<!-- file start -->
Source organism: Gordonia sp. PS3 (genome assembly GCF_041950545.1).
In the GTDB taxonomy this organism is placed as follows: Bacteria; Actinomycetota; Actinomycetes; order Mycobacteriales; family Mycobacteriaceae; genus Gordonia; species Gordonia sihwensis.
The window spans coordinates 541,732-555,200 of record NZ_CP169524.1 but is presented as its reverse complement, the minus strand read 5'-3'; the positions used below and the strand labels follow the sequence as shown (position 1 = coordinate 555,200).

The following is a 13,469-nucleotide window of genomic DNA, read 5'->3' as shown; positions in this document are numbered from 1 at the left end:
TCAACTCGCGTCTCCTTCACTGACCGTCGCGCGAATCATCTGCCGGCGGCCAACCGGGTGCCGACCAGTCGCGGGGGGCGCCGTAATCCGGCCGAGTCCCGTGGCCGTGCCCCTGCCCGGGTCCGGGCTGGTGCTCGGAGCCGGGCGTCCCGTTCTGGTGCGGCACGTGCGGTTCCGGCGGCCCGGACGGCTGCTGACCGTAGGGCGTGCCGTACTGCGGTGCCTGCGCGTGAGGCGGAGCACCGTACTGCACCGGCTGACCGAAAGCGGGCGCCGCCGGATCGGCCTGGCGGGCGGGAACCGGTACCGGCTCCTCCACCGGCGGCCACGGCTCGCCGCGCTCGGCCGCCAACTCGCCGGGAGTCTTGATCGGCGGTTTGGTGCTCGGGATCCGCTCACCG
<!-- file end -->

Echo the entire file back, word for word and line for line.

Source organism: Gordonia sp. PS3 (genome assembly GCF_041950545.1).
In the GTDB taxonomy this organism is placed as follows: Bacteria; Actinomycetota; Actinomycetes; order Mycobacteriales; family Mycobacteriaceae; genus Gordonia; species Gordonia sihwensis.
The window spans coordinates 541,732-555,200 of record NZ_CP169524.1 but is presented as its reverse complement, the minus strand read 5'-3'; the positions used below and the strand labels follow the sequence as shown (position 1 = coordinate 555,200).

The following is a 13,469-nucleotide window of genomic DNA, read 5'->3' as shown; positions in this document are numbered from 1 at the left end:
TCAACTCGCGTCTCCTTCACTGACCGTCGCGCGAATCATCTGCCGGCGGCCAACCGGGTGCCGACCAGTCGCGGGGGGCGCCGTAATCCGGCCGAGTCCCGTGGCCGTGCCCCTGCCCGGGTCCGGGCTGGTGCTCGGAGCCGGGCGTCCCGTTCTGGTGCGGCACGTGCGGTTCCGGCGGCCCGGACGGCTGCTGACCGTAGGGCGTGCCGTACTGCGGTGCCTGCGCGTGAGGCGGAGCACCGTACTGCACCGGCTGACCGAAAGCGGGCGCCGCCGGATCGGCCTGGCGGGCGGGAACCGGTACCGGCTCCTCCACCGGCGGCCACGGCTCGCCGCGCTCGGCCGCCAACTCGCCGGGAGTCTTGATCGGCGGTTTGGTGCTCGGGATCCGCTCACCG